Datamars sparks sponsor interest, tipped for upcoming sale – sources

28 July 2020

Swiss agricultural technology firm Datamars is a top target for private equity sponsors and could come to market between the end of 2020 and 1Q21, according to two sources familiar with the situation and two sector bankers.

 

  • Inbound private equity approaches in recent weeks
  • Heightened importance of food traceability amid pandemic
  • Merck-owned Antelliq named as comparable

Swiss agricultural technology firm Datamars is a top target for private equity sponsors and could come to market between the end of 2020 and 1Q21, according to two sources familiar with the situation and two sector bankers.

 

There is no active sell side mandate, the sources said. Evercore had been mandated in 2016 for a sale, as reported. Private equity firms have been approaching the business in the hope of igniting a sale for some time, the sources and bankers said.

AstorgEQT and Partners Group are among a list of several sponsors taking a more recent interest in the asset, the sources and one of the bankers said. Capvis is also looking at the business, one of the sources added. Astorg and EQT did not return requests for comment. Partners and Capvis declined to comment.

Datamars’ estimated current EBITDA is around CHF 50m, according to one of the sources. Its 2016 revenue was around USD 100m with EBITDA at CHF 20m-CHF 30m and a valuation multiple of up to 15x EBITDA, according to a previous report.

The Swiss-based manufacturer of animal identification and tracking tools backed by Caisse de dépôt et placement du Québec (CDPQ), has four business segments: livestock management, animal health delivery, pet identification and reunification, and textile identification.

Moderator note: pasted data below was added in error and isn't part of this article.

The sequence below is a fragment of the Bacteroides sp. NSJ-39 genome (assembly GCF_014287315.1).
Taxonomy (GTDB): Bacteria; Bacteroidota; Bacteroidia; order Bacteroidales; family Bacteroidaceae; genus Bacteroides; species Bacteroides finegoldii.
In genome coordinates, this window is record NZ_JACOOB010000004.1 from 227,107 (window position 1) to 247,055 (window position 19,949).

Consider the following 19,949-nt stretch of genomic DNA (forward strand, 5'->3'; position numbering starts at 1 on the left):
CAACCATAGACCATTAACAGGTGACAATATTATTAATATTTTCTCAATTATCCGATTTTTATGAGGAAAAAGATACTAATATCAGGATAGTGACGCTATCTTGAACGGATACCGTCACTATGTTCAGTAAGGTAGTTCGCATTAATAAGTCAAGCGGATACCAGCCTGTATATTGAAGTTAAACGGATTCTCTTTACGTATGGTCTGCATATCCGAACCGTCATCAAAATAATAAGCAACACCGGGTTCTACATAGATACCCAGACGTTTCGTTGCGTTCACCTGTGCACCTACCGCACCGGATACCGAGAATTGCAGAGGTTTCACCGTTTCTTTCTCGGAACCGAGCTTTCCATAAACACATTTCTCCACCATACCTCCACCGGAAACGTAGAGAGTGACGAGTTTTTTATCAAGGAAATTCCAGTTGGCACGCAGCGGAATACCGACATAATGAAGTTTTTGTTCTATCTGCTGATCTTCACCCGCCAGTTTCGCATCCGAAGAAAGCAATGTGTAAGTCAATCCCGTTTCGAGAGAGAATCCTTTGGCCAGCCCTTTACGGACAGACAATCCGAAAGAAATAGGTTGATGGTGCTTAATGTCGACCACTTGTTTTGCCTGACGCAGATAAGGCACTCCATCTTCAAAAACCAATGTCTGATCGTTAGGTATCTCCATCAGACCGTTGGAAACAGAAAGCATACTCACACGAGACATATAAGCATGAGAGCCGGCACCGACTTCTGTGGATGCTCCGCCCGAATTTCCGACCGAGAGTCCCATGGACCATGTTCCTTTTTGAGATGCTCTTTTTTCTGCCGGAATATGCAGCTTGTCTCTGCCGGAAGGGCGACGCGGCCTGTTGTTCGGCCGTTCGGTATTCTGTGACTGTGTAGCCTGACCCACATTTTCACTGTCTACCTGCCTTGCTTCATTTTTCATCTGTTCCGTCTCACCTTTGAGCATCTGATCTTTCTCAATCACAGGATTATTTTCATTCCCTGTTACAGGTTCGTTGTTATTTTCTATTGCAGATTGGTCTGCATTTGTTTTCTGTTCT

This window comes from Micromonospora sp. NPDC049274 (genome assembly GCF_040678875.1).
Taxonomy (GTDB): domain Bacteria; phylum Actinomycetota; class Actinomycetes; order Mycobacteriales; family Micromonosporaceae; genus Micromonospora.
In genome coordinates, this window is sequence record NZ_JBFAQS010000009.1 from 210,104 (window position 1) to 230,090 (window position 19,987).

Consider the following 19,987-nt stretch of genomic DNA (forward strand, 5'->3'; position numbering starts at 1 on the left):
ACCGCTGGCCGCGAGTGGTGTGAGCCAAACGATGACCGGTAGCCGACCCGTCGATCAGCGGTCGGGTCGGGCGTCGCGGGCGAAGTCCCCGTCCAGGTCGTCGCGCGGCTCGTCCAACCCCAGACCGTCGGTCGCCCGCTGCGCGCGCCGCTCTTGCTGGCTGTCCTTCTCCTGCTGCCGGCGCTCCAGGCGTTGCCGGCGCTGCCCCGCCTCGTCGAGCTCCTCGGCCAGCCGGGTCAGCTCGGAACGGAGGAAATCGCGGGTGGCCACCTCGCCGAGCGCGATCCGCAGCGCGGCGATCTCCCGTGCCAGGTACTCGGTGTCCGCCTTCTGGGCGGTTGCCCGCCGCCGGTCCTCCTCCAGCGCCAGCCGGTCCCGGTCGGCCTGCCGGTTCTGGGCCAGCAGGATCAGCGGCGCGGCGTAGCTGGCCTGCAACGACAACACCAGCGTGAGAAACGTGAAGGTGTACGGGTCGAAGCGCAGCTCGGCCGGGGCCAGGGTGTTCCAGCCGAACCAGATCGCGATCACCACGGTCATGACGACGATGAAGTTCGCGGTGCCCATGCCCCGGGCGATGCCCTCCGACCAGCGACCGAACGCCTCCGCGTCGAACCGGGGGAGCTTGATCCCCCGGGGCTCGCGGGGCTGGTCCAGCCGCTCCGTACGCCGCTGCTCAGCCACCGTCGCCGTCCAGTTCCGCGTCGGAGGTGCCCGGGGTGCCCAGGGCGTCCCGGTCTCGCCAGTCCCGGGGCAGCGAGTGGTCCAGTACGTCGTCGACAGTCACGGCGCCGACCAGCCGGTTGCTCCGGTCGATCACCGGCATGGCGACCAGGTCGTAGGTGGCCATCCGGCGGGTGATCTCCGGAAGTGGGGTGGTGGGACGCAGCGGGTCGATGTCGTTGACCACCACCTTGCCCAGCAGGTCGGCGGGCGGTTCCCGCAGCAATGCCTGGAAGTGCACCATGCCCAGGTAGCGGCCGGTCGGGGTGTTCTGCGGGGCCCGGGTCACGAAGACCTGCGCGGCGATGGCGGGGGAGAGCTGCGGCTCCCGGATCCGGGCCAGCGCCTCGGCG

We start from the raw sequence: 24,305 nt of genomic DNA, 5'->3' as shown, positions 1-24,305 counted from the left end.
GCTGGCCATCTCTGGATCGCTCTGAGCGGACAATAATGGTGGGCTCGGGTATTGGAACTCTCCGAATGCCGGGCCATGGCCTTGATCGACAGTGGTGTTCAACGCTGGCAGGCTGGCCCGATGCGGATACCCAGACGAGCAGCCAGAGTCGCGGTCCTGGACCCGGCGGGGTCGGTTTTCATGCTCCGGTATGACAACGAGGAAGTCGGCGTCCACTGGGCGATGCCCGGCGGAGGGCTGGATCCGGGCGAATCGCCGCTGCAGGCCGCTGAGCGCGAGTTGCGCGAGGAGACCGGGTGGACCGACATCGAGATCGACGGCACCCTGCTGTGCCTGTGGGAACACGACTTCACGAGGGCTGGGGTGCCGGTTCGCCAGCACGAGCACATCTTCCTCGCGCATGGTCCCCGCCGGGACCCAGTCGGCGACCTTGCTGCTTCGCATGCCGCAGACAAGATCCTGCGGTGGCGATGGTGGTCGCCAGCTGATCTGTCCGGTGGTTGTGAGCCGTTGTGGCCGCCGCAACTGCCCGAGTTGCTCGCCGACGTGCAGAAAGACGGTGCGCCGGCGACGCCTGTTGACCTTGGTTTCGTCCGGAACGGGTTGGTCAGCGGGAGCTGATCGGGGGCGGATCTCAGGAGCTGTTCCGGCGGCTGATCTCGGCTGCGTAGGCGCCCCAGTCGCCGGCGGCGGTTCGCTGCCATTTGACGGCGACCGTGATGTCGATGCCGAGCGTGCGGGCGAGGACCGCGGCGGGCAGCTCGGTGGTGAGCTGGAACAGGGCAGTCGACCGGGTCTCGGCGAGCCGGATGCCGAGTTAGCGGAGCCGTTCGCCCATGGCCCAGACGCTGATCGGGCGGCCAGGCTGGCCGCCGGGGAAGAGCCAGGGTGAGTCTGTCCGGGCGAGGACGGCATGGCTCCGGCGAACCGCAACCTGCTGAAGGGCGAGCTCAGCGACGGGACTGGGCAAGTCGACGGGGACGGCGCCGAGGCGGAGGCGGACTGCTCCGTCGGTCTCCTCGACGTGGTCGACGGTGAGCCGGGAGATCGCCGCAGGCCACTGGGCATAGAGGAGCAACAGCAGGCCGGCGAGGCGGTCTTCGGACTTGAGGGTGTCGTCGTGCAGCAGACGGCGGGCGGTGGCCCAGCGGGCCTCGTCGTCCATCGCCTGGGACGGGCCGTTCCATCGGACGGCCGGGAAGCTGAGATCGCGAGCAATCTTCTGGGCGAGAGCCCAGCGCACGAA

CDPQ became the company’s largest shareholder in 2017, alongside Datamars’ senior management and Columna Capital, which has been invested in the company since 2011. The pension fund is now considering cashing in on its stake, one of the sources familiar said.

Pandemic performance

The business’s performance has not been impacted by COVID-19 – indeed it is one of those few businesses that has become more attractive because of the pandemic, one of the sources said. The bulk of Datamars’ business involves the traceability of livestock and the food industry has been less afflicted than others as people stay home and eat more, this source added.

There has actually been more of a case for such services following coronavirus outbreaks in German slaughterhouses, strengthening the case for traceability and the need for better understanding of where meat comes from, this source said. In addition to this, there is a regulatory drive to reinforce traceability across the globe, this source added. Datamars operates in an industry driven by trends such as increasing global concerns regarding food safety.

French firm Antelliq is a good comparable for the business, operating a similar identification business but with a broader offering, one of the sources familiar and an industry source said. In 2018, Merck [NYSE:MRK] bought animal intelligence solutions firm Antelliq from BC Partners for EUR 2.1bn.

Antelliq and Datamars are the leading players in the market, with Datamars also providing ancillary products around animal livestock, one of the sources familiar said. Merck is unlikely to buy Datamars for competition reasons but other healthcare companies are likely to look at it, this source added.

The two firms occupy the majority of the market, with the rest of the space taken up with small local players, the industry source said. Datamars offers more animal identification services, whereas Antelliq has expanded into data monitoring, this source added.

Private equity’s approach would likely be a buy-and-build strategy around areas such as data monitoring or data analytics for healthcare, the industry source said.

On investment, CDPQ cited Datamars’ ability to acquire and integrate other companies successfully, growing in each of the segments in which it operates. In 2018, Datamars acquired two New Zealand-based firms: animal health firm Simcro from The Riverside Company; and privately-owned agri-technology company Tru-Test, both for undisclosed amounts.

Datamars, CDPQ and Columna did not return requests for comment.